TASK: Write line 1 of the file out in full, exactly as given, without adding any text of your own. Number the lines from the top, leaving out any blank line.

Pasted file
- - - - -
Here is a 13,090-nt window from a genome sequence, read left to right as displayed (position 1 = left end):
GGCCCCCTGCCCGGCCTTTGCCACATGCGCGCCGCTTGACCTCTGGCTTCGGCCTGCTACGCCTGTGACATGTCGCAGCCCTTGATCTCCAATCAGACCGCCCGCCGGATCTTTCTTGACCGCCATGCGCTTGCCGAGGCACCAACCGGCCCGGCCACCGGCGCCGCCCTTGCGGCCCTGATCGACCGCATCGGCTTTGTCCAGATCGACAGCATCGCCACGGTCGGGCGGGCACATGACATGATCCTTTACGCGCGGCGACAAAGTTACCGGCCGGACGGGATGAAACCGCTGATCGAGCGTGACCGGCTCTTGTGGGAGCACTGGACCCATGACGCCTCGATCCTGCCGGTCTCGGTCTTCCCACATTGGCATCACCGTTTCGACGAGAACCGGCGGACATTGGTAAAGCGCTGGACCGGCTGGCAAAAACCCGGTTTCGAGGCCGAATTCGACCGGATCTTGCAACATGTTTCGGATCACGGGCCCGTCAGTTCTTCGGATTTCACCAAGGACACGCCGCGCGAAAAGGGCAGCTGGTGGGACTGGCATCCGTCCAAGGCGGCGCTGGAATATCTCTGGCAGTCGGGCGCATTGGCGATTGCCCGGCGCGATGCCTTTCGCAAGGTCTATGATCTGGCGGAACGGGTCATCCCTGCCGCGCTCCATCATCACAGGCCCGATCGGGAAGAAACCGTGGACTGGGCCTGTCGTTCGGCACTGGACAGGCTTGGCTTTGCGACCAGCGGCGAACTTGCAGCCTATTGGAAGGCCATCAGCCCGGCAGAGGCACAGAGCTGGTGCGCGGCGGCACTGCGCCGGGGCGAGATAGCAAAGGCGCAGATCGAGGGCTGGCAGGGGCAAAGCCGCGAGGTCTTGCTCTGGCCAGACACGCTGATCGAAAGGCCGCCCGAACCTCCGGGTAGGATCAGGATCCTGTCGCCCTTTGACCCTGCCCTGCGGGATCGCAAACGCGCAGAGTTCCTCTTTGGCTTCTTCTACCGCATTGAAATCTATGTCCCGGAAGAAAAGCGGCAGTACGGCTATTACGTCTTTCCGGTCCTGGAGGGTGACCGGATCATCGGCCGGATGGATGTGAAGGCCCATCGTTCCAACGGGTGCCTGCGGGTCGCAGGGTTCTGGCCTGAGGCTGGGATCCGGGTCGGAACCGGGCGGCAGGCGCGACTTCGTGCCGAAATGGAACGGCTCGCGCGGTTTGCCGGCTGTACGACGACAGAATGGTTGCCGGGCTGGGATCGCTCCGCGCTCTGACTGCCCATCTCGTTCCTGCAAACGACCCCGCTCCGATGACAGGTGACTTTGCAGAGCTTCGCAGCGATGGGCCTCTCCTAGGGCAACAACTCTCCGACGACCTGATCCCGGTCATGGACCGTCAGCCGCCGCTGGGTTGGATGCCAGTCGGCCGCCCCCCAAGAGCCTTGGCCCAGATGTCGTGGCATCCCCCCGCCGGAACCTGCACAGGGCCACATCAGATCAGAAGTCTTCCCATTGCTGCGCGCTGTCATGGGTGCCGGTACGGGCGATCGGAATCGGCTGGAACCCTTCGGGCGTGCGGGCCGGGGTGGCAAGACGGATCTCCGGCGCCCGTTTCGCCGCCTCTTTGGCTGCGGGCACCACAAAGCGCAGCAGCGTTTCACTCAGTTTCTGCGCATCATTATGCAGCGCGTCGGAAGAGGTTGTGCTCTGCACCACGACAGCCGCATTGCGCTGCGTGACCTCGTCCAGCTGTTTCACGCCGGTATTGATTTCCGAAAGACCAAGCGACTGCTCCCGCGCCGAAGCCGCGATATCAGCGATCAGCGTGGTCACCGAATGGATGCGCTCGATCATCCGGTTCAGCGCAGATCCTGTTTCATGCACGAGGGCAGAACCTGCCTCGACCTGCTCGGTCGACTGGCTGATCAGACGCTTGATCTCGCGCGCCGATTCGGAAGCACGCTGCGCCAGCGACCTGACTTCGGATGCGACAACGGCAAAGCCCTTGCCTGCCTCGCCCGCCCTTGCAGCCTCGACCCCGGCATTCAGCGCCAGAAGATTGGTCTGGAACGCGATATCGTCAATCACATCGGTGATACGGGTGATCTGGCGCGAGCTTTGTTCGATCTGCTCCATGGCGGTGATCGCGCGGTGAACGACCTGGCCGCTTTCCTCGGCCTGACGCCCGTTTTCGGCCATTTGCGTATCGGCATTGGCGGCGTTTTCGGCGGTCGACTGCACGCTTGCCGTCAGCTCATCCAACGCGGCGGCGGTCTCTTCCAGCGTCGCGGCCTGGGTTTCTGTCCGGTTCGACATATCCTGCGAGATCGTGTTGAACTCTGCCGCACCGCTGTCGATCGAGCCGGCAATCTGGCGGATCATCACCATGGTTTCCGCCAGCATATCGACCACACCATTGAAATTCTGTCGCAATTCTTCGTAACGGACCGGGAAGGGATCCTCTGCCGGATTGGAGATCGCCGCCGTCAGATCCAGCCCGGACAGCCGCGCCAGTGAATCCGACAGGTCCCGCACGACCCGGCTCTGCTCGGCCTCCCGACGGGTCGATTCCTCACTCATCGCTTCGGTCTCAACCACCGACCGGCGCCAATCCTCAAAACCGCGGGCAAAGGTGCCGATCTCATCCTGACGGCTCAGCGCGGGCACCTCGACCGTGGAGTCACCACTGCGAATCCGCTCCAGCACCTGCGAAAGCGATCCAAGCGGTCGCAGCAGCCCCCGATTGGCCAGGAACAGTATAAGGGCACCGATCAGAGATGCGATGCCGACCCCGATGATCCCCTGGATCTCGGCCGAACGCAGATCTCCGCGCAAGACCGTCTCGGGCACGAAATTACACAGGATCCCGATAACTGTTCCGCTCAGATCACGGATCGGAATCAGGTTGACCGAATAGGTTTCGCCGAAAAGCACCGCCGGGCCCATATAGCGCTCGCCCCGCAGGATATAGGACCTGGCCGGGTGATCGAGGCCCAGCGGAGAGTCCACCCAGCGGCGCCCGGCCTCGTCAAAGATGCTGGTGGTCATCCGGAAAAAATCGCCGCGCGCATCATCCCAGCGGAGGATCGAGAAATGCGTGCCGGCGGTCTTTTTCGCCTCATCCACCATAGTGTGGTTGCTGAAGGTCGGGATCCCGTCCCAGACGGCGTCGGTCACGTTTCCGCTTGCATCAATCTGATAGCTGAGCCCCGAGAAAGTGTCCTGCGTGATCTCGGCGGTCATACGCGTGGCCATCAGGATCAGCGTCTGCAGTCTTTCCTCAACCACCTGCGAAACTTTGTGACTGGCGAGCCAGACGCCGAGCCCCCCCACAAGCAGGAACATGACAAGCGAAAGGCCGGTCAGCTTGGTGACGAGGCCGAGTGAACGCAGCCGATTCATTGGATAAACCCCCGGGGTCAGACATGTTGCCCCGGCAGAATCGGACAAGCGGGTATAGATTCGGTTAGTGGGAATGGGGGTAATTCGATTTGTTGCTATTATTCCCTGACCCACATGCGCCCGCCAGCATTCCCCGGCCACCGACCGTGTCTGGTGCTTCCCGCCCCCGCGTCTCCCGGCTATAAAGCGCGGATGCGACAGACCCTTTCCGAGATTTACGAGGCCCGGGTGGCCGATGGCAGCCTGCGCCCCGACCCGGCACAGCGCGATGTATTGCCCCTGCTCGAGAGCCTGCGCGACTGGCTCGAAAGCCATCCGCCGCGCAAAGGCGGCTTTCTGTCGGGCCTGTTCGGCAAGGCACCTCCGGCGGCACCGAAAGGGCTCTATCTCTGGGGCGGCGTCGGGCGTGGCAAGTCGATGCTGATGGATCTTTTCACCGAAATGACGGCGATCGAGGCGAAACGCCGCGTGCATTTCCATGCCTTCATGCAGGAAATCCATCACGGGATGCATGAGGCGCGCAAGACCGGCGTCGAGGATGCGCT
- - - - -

Here is a 13,090-nt window from a genome sequence, read left to right as displayed (position 1 = left end):